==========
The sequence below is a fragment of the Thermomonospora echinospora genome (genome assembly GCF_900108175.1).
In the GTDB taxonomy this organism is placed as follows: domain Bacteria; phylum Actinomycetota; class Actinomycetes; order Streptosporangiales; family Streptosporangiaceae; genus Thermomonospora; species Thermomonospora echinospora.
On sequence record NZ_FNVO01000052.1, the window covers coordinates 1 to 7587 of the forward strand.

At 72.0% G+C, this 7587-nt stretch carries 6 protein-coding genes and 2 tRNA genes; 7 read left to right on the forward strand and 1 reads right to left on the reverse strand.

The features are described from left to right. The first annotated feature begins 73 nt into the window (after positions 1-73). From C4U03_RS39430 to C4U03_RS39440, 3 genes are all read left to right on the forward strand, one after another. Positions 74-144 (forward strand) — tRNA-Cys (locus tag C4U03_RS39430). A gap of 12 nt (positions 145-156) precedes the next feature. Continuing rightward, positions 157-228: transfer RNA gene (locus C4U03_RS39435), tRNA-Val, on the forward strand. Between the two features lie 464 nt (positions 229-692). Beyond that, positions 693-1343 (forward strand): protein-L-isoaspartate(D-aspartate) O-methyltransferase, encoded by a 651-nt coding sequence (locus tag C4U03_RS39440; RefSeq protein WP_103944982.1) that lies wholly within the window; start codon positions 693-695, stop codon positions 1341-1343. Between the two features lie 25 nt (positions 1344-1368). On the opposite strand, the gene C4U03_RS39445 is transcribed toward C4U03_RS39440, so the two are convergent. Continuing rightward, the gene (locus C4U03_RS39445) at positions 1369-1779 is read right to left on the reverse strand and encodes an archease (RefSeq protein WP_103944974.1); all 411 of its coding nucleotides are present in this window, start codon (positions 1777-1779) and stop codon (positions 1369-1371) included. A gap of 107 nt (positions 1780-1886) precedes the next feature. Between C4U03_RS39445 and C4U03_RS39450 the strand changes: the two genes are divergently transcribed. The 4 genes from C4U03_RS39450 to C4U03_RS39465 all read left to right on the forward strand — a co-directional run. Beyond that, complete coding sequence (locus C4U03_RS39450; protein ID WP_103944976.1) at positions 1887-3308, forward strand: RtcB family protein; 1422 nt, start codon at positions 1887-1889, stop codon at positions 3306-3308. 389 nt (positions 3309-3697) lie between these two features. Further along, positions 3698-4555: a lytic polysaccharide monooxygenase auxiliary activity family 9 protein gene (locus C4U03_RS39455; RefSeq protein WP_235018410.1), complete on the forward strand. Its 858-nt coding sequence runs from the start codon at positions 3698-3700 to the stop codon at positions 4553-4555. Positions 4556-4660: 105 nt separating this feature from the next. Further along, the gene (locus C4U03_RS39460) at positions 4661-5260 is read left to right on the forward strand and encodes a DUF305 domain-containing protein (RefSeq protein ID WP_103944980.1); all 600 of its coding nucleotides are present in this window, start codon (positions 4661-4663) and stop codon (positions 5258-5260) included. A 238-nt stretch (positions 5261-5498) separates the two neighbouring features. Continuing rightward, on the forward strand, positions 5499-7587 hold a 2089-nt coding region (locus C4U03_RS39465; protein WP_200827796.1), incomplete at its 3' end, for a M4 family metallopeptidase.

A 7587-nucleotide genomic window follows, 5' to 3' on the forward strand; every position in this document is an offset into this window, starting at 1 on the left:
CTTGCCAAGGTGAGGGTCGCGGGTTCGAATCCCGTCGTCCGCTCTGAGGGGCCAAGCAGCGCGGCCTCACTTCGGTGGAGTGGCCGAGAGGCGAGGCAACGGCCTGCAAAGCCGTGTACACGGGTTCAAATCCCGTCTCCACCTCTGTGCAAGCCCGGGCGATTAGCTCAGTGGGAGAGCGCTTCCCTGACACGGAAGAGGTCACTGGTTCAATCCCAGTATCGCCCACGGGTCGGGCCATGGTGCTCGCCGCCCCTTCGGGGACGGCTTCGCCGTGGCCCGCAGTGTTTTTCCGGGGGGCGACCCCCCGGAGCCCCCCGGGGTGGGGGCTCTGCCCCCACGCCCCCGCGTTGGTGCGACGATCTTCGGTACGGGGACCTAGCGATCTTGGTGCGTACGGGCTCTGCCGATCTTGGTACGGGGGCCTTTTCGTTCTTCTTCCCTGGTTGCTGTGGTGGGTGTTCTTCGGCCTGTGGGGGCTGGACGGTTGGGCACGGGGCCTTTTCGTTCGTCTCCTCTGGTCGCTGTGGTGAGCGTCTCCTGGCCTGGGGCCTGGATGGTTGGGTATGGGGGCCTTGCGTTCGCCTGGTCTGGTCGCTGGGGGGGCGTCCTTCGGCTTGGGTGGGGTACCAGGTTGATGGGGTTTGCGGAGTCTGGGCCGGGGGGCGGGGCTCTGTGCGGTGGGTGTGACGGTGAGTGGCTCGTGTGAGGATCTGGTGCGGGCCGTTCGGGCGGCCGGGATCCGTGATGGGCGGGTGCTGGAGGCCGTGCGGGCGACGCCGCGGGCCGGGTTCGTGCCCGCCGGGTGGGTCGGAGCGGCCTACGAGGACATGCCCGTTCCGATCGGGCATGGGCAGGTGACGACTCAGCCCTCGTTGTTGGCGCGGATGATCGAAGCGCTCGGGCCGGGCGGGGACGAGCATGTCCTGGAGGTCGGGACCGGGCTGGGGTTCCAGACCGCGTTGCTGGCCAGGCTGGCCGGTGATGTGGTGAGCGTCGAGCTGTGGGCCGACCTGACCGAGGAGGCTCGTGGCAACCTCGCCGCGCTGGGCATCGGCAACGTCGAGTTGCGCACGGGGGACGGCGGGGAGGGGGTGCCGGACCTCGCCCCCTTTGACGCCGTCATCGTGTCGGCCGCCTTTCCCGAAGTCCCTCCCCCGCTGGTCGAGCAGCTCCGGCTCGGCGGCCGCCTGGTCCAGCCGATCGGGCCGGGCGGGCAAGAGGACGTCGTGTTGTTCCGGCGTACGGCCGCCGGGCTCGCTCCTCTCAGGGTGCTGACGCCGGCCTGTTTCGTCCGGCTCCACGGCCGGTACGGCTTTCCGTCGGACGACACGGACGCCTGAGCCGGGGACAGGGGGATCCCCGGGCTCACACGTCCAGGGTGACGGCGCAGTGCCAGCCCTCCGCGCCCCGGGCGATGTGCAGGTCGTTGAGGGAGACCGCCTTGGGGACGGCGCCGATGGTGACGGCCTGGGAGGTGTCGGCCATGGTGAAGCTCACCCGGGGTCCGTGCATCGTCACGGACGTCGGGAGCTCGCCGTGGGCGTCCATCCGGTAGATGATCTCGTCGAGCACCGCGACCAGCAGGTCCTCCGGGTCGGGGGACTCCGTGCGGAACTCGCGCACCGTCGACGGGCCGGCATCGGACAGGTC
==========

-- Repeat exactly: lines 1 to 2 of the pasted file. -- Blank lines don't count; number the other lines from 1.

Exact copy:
The sequence below is a fragment of the Thermomonospora echinospora genome (genome assembly GCF_900108175.1).
In the GTDB taxonomy this organism is placed as follows: domain Bacteria; phylum Actinomycetota; class Actinomycetes; order Streptosporangiales; family Streptosporangiaceae; genus Thermomonospora; species Thermomonospora echinospora.